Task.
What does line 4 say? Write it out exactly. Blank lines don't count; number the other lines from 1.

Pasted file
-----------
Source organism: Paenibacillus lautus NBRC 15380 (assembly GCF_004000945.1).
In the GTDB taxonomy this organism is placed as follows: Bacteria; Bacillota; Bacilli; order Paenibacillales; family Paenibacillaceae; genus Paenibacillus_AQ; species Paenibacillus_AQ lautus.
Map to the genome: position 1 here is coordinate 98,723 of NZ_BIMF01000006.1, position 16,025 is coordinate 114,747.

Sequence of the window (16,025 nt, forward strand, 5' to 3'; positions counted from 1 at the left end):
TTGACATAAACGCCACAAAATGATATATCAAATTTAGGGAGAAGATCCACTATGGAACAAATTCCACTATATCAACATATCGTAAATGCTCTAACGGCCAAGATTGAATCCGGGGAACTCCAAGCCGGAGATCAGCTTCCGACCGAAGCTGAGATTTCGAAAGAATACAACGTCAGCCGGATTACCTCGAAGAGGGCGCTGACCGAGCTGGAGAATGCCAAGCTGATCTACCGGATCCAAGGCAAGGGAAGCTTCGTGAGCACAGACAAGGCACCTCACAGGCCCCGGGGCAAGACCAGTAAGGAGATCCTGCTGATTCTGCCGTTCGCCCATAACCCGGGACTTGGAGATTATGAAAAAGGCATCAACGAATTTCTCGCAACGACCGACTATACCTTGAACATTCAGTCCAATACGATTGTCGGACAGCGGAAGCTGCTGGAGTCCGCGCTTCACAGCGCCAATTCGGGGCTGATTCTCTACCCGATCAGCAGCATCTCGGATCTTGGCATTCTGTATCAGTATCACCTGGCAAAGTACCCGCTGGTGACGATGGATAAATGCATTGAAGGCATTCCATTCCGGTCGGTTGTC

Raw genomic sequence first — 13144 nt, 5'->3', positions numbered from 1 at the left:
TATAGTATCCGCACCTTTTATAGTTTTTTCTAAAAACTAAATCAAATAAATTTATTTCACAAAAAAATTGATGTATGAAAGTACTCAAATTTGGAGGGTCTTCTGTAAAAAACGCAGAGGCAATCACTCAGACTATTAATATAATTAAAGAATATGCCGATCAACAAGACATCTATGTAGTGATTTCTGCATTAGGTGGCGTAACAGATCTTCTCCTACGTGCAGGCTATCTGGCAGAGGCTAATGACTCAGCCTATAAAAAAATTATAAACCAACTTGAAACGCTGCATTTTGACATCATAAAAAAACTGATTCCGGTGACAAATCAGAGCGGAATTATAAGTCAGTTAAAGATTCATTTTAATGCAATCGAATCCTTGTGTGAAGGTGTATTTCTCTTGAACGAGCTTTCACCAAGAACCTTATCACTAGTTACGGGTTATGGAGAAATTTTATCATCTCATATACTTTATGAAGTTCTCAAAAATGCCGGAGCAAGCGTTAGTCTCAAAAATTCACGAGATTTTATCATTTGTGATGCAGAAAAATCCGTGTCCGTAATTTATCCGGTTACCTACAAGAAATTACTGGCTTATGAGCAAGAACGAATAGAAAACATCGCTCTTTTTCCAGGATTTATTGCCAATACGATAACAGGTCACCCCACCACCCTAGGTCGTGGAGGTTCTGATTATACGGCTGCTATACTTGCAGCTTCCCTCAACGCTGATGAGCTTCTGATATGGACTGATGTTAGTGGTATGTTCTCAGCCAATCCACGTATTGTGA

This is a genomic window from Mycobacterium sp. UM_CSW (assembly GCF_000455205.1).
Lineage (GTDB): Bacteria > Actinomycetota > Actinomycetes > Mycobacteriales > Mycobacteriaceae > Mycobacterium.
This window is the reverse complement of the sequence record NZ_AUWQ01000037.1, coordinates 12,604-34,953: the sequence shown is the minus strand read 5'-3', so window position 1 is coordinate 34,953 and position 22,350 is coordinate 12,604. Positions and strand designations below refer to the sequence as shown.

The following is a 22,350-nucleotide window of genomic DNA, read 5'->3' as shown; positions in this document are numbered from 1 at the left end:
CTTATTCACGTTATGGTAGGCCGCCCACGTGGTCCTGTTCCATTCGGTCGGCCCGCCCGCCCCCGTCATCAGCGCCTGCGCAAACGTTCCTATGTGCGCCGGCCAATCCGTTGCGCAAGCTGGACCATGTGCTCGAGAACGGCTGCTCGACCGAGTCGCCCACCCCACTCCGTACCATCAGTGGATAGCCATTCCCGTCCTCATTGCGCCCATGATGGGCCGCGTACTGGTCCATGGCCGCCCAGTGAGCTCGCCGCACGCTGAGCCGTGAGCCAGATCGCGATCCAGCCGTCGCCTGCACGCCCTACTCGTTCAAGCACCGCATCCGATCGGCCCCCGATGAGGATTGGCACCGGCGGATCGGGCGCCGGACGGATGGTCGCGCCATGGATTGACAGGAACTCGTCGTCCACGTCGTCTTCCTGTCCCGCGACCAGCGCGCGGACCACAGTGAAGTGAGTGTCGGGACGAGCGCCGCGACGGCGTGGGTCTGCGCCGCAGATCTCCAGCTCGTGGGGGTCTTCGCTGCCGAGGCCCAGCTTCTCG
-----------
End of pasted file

Sequence of the window (16,025 nt, forward strand, 5' to 3'; positions counted from 1 at the left end):